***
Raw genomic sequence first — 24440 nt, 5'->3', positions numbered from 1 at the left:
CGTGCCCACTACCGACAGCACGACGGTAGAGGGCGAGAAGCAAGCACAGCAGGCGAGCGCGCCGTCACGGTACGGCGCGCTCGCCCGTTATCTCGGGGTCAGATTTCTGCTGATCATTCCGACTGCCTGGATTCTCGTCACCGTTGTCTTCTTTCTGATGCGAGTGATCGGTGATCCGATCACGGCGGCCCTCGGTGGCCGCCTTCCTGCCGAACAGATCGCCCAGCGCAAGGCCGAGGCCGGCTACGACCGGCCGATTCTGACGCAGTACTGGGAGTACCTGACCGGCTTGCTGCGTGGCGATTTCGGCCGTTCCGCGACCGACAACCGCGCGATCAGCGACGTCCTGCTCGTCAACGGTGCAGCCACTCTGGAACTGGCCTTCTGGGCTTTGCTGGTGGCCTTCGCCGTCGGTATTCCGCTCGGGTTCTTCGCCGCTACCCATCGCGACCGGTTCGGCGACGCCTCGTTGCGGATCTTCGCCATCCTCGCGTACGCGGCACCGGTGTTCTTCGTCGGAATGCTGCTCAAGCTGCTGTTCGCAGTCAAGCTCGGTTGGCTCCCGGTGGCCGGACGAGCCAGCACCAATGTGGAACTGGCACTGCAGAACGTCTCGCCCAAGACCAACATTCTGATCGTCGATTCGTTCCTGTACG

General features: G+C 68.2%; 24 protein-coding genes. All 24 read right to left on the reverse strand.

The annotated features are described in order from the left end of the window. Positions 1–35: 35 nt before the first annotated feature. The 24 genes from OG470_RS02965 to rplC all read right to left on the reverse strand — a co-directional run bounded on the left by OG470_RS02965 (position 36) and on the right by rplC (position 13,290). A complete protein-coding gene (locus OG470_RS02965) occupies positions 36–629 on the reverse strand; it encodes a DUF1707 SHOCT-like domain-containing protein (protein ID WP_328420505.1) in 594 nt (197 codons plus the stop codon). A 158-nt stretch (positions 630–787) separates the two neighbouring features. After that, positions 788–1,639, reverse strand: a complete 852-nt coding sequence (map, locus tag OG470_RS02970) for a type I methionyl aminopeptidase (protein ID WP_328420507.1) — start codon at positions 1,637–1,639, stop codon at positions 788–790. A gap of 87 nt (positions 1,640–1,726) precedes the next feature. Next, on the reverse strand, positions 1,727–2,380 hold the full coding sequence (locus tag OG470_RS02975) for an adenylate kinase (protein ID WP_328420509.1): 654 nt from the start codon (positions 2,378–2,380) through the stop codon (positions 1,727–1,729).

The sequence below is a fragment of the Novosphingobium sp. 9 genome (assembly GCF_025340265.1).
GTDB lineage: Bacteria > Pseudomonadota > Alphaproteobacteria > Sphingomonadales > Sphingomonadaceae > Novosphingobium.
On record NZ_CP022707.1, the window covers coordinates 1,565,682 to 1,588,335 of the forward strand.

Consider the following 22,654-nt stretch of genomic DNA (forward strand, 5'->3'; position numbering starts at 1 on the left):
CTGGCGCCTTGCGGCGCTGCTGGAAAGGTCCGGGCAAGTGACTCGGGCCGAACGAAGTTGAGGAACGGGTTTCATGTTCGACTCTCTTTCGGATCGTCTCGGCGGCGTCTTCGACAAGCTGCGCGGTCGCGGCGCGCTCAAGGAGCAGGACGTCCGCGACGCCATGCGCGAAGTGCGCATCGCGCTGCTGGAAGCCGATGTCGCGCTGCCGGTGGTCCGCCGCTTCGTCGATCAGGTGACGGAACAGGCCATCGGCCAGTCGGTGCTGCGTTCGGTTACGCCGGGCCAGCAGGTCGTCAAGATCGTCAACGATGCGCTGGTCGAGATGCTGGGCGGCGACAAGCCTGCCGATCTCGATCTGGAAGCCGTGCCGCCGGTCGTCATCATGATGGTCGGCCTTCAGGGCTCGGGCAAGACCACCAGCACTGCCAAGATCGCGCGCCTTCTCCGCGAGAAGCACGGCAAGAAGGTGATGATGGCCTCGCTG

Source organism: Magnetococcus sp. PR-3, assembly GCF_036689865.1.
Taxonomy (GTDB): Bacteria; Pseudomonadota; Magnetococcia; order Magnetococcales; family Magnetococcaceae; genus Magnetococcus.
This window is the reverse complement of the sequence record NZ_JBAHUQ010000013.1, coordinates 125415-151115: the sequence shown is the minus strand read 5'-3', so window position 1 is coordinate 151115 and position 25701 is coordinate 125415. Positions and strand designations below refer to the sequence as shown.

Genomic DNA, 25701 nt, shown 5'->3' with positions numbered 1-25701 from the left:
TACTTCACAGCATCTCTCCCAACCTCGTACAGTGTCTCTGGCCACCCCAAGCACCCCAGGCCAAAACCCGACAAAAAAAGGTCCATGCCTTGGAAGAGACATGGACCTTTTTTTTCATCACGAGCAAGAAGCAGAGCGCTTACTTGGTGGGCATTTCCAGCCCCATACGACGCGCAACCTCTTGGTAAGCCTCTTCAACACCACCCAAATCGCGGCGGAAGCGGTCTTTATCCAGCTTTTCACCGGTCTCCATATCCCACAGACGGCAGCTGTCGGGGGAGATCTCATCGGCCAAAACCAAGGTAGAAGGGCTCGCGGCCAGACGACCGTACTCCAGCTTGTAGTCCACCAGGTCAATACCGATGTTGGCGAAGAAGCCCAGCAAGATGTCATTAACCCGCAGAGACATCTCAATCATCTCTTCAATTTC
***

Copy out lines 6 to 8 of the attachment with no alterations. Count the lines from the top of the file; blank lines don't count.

GTDB lineage: Bacteria > Pseudomonadota > Alphaproteobacteria > Sphingomonadales > Sphingomonadaceae > Novosphingobium.
On record NZ_CP022707.1, the window covers coordinates 1,565,682 to 1,588,335 of the forward strand.

Consider the following 22,654-nt stretch of genomic DNA (forward strand, 5'->3'; position numbering starts at 1 on the left):